On October 15, 1966, President Lyndon Johnson signed legislation establishing the Pictured Rocks National Lakeshore on Michigan’s Upper Peninsula on the shore of Lake Superior. It was the first national lakeshore in the United States.
On October 5, 1877, Chief Joseph of the Nez Perce surrendered to American forces just 40 miles from the safety of the Canadian border. Chief Joseph was famous for his war strategy, as well as his courage, honor, and the consideration he showed his enemies.
Frederic Sackrider Remington was born on October 4, 1861, in Canton, New York. He went on to become the most successful artist of Western scenes during his lifetime.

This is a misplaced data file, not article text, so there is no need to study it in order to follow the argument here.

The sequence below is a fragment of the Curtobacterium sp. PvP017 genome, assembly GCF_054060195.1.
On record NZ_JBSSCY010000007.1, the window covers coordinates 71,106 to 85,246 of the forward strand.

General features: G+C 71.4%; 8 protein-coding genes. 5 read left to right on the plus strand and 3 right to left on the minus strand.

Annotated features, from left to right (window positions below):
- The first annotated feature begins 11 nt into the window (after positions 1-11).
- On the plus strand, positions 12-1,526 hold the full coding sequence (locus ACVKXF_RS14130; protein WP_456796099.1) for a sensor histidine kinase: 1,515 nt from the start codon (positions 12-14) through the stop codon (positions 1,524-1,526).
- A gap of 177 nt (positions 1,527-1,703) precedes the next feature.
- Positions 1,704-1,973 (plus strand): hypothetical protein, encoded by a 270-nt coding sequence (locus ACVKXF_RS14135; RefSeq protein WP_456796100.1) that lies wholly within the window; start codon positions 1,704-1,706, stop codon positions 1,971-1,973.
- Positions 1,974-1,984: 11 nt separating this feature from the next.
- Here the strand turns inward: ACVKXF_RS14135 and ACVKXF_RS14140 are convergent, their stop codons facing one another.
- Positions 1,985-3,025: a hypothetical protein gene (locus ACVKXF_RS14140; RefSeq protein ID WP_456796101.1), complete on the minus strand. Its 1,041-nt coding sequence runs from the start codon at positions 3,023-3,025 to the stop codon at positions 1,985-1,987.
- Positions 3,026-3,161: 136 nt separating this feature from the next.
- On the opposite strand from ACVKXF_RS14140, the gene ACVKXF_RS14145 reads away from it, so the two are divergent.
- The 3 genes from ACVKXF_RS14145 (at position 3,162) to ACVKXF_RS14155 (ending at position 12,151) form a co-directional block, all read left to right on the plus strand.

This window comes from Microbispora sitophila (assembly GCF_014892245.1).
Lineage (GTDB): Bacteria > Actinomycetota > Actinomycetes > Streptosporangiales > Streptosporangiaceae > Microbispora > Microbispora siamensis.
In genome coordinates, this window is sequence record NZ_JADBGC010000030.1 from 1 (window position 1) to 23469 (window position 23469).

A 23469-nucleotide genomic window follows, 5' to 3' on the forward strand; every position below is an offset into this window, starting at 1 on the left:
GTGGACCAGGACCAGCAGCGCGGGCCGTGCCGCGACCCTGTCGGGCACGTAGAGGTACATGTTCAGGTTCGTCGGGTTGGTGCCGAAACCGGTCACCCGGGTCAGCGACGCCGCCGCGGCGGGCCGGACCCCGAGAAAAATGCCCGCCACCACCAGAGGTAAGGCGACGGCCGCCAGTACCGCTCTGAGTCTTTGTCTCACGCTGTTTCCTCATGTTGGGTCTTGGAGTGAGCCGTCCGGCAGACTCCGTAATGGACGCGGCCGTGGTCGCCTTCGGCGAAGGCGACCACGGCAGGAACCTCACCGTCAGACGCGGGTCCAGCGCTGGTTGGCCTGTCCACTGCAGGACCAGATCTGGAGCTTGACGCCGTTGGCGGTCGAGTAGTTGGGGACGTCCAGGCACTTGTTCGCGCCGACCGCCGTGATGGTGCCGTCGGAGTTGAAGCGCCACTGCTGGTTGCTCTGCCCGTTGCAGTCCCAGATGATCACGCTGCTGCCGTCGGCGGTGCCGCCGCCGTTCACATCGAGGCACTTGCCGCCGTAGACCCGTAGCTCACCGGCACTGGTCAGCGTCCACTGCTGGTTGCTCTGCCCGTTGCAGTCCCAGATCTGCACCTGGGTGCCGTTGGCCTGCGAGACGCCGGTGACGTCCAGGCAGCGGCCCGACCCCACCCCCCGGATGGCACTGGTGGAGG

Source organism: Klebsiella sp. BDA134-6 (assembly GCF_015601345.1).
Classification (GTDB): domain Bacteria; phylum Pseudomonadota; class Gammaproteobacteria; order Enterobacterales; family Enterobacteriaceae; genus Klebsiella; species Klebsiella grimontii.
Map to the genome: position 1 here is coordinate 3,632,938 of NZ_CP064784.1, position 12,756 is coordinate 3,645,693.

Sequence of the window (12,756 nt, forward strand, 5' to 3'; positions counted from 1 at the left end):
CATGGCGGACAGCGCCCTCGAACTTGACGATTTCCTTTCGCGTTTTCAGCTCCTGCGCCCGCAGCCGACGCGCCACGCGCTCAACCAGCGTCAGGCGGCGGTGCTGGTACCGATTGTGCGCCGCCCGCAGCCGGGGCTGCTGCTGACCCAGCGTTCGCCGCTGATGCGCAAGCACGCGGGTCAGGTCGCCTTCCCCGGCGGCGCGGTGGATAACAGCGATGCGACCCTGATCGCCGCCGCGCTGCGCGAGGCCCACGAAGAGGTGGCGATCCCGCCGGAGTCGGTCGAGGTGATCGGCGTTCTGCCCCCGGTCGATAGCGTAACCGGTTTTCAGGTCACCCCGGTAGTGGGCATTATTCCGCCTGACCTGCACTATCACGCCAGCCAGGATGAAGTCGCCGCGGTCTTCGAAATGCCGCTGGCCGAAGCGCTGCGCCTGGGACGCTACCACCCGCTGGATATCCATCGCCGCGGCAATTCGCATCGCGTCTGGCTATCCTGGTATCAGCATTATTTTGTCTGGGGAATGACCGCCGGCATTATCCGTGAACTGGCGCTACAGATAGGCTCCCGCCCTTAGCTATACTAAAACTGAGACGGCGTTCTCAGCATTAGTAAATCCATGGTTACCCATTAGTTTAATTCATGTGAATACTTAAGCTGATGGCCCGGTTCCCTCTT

On June 29, 1906, President Theodore Roosevelt established Mesa Verde National Park, the first American park created to “preserve the works of man.” It’s since been called “the best cultural attraction” in the Western United States.
Hollow Horn Bear died on March 15, 1913. A Brulé Lakota chief, he fought during the Sioux Wars, including the Battle of Little Big Horn, and became a spokesman for his tribe.
Timothy H. O’Sullivan died from tuberculosis on January 14, 1882. He was a well-known photographer who captured the brutality of the Civil War and the untamed beauty of the Western United States.
On January 12, 1953, Cape Hatteras became America’s first national seashore. Stretched over 70 miles of barrier islands, this seashore is a fascinating combination of natural and cultural resources.
On December 29, 1890, one of the last major American Indian battles occurred at Wounded Knee Creek, South Dakota. The Wounded Knee Massacre saw the deaths of over 200 Lakota men, women, and children.